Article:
Parkland's CEO to Move to New Role

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    NEWSLETTERS

    NBCDFW.com
    The hospital's board has decided to move the CEO to a new position at the end of this year.

    Parkland Memorial Hospital will soon have new leadership.

    The Dallas hospital's Board of Managers decided on Tuesday to move Dr. Ron Anderson to a new position at the end of his term as CEO.

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    The critical report that threatens to cut federal Medicare and Medicaid funding at Dallas Parkland Hospital as well as the hospital's response for solving those problems are being released today. (Published Friday, Aug 19, 2011)

    Anderson's current contract ends Dec. 31.

    In a statement, Dallas County Judge Clay Jenkins, the county's top elected official, said he appreciated Anderson's decades of experience to Parkland and the medical.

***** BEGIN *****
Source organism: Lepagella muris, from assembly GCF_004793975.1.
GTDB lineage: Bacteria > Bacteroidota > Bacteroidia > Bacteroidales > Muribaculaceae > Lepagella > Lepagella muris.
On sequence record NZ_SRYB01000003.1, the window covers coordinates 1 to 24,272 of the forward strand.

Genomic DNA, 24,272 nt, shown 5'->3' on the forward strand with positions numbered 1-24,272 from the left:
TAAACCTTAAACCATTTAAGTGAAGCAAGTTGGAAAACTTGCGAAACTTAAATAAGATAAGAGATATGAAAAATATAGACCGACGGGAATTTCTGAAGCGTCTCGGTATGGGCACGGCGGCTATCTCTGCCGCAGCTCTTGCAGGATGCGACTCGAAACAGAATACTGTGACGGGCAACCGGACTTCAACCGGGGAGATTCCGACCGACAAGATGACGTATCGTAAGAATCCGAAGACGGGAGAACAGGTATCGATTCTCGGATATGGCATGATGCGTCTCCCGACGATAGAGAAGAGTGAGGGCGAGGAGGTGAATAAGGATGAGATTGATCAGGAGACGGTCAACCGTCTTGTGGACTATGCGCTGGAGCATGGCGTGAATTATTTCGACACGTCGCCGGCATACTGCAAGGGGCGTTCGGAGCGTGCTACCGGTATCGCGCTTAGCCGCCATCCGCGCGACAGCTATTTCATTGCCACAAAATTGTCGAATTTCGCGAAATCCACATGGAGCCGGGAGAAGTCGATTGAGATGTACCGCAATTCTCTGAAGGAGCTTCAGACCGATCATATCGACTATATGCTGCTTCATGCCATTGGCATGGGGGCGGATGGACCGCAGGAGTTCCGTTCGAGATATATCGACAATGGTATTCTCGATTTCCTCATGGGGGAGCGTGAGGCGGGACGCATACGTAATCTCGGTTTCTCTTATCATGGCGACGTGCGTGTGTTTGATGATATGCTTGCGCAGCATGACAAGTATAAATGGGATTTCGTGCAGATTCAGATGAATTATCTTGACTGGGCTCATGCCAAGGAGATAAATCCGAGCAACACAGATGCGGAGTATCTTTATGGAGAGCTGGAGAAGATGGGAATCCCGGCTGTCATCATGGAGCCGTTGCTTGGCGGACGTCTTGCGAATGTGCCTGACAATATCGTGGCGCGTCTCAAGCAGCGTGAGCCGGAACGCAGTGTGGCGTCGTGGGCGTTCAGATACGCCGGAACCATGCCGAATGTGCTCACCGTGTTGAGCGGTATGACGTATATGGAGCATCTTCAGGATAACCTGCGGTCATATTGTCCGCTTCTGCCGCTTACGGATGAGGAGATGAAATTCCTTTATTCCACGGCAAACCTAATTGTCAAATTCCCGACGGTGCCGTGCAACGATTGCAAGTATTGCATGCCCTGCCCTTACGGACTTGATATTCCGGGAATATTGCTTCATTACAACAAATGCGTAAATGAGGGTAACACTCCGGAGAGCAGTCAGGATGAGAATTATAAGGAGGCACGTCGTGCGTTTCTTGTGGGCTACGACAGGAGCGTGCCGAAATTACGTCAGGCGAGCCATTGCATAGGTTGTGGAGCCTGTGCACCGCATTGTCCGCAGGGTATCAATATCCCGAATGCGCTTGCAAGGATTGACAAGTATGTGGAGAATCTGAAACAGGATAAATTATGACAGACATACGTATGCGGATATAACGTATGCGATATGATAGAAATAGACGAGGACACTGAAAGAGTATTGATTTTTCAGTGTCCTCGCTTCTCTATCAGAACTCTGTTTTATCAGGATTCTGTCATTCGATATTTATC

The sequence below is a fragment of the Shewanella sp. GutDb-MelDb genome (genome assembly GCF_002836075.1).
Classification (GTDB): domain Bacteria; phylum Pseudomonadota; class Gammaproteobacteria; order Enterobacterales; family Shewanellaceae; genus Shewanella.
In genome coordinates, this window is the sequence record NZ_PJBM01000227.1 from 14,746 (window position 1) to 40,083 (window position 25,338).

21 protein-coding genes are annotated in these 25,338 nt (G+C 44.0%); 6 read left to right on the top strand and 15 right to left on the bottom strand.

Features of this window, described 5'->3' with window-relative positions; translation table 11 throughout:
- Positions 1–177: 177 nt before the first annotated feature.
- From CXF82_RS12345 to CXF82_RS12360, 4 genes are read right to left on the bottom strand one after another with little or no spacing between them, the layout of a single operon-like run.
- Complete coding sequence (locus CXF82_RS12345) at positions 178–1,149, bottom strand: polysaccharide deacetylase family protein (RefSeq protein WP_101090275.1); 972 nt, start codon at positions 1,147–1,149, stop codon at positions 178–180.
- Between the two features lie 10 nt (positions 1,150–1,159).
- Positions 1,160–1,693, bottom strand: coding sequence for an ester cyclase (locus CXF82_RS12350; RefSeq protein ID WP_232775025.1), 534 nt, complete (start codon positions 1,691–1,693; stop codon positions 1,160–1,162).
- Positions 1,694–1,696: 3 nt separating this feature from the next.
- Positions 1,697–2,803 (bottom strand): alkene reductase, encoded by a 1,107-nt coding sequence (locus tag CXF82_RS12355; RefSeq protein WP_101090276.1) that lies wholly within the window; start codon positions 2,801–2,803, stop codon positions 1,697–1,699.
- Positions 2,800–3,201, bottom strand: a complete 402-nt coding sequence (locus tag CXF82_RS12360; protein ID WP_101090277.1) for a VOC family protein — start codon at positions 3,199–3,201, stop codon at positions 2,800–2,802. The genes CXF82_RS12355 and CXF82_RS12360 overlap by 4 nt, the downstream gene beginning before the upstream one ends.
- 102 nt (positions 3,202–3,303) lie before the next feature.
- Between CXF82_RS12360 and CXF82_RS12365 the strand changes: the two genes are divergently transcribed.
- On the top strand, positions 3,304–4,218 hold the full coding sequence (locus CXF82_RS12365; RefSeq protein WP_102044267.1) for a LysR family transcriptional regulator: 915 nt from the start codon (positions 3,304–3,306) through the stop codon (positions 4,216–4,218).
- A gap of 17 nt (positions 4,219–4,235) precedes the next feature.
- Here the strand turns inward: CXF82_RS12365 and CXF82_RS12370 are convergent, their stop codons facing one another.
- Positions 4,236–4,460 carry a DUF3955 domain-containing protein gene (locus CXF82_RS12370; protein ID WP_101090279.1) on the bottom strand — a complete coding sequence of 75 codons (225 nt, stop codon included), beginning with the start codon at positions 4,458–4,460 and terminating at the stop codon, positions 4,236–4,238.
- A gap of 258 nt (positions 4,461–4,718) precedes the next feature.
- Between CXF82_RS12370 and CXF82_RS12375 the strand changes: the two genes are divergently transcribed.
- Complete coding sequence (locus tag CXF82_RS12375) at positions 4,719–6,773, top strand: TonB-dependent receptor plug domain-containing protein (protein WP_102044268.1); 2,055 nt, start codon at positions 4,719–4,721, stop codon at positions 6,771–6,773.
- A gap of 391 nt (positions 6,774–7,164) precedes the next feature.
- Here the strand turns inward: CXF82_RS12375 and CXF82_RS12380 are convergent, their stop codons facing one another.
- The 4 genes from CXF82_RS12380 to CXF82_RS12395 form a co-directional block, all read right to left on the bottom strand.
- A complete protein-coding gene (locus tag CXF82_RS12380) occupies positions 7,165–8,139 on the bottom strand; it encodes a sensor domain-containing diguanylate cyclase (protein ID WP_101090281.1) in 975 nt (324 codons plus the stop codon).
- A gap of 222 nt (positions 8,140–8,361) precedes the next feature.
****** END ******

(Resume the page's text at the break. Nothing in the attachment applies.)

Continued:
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    The Dallas county judge said he's talking with hospital administrators on solutions to protect patients. (Published Thursday, Aug 11, 2011)

    "The time has come for new leadership and a decisive cultural shift at this institution," Jenkins said. "That said, no one knows more about public health than Dr. Anderson. :We support the Parkland Board of Managers' decision to transition Dr. Anderson in such a way that honors his service while maximizing his strengths during this critical chapter for the hospital."

    The hospital has been under scrutiny since federal investigators found safety violations during an unannounced inspection in July. The Centers for Medicare and Medicaid Services threatened to pull the hospital's Medicare funding unless the problems were fixed.

    Parkland submitted a plan to the agency earlier this month that addresses the health and safety violations uncovered in the CMS inspection.

    The eight-day, surprise inspection of Dallas County's only public hospital came after the February death of a psychiatric emergency patient who was left unattended.

    Parkland is operated by the Dallas County Hospital District. It treats about 150,000 people per year in its emergency room and admits more than 40,000 patients.